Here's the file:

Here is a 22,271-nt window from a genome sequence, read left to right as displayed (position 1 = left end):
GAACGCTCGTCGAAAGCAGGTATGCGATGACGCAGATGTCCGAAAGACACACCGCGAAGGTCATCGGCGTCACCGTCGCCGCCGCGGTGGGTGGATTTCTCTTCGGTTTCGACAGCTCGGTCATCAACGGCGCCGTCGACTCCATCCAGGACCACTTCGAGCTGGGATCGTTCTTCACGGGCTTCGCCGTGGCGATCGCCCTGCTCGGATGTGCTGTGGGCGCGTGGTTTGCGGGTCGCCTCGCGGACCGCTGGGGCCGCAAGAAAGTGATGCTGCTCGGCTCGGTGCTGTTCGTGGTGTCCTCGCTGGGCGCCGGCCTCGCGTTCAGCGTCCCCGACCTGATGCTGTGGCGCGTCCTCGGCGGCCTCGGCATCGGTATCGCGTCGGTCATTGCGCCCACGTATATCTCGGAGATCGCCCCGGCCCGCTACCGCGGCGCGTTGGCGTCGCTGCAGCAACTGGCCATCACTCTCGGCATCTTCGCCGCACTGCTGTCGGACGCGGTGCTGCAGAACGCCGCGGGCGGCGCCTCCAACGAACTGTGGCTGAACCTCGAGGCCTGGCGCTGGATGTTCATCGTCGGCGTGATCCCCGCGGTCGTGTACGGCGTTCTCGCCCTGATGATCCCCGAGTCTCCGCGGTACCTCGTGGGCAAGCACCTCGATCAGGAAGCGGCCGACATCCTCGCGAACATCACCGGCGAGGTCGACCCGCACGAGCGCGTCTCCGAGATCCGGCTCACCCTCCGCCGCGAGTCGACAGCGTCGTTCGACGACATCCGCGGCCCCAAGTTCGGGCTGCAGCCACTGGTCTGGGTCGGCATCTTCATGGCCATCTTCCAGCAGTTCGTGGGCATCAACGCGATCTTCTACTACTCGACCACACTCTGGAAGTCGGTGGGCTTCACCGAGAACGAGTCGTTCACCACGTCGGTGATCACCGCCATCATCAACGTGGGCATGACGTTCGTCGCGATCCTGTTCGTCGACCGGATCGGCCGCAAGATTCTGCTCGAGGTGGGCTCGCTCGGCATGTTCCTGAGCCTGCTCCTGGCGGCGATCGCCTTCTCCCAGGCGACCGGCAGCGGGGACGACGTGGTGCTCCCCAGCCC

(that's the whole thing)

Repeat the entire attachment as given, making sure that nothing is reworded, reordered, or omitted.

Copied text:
Here is a 22,271-nt window from a genome sequence, read left to right as displayed (position 1 = left end):
GAACGCTCGTCGAAAGCAGGTATGCGATGACGCAGATGTCCGAAAGACACACCGCGAAGGTCATCGGCGTCACCGTCGCCGCCGCGGTGGGTGGATTTCTCTTCGGTTTCGACAGCTCGGTCATCAACGGCGCCGTCGACTCCATCCAGGACCACTTCGAGCTGGGATCGTTCTTCACGGGCTTCGCCGTGGCGATCGCCCTGCTCGGATGTGCTGTGGGCGCGTGGTTTGCGGGTCGCCTCGCGGACCGCTGGGGCCGCAAGAAAGTGATGCTGCTCGGCTCGGTGCTGTTCGTGGTGTCCTCGCTGGGCGCCGGCCTCGCGTTCAGCGTCCCCGACCTGATGCTGTGGCGCGTCCTCGGCGGCCTCGGCATCGGTATCGCGTCGGTCATTGCGCCCACGTATATCTCGGAGATCGCCCCGGCCCGCTACCGCGGCGCGTTGGCGTCGCTGCAGCAACTGGCCATCACTCTCGGCATCTTCGCCGCACTGCTGTCGGACGCGGTGCTGCAGAACGCCGCGGGCGGCGCCTCCAACGAACTGTGGCTGAACCTCGAGGCCTGGCGCTGGATGTTCATCGTCGGCGTGATCCCCGCGGTCGTGTACGGCGTTCTCGCCCTGATGATCCCCGAGTCTCCGCGGTACCTCGTGGGCAAGCACCTCGATCAGGAAGCGGCCGACATCCTCGCGAACATCACCGGCGAGGTCGACCCGCACGAGCGCGTCTCCGAGATCCGGCTCACCCTCCGCCGCGAGTCGACAGCGTCGTTCGACGACATCCGCGGCCCCAAGTTCGGGCTGCAGCCACTGGTCTGGGTCGGCATCTTCATGGCCATCTTCCAGCAGTTCGTGGGCATCAACGCGATCTTCTACTACTCGACCACACTCTGGAAGTCGGTGGGCTTCACCGAGAACGAGTCGTTCACCACGTCGGTGATCACCGCCATCATCAACGTGGGCATGACGTTCGTCGCGATCCTGTTCGTCGACCGGATCGGCCGCAAGATTCTGCTCGAGGTGGGCTCGCTCGGCATGTTCCTGAGCCTGCTCCTGGCGGCGATCGCCTTCTCCCAGGCGACCGGCAGCGGGGACGACGTGGTGCTCCCCAGCCC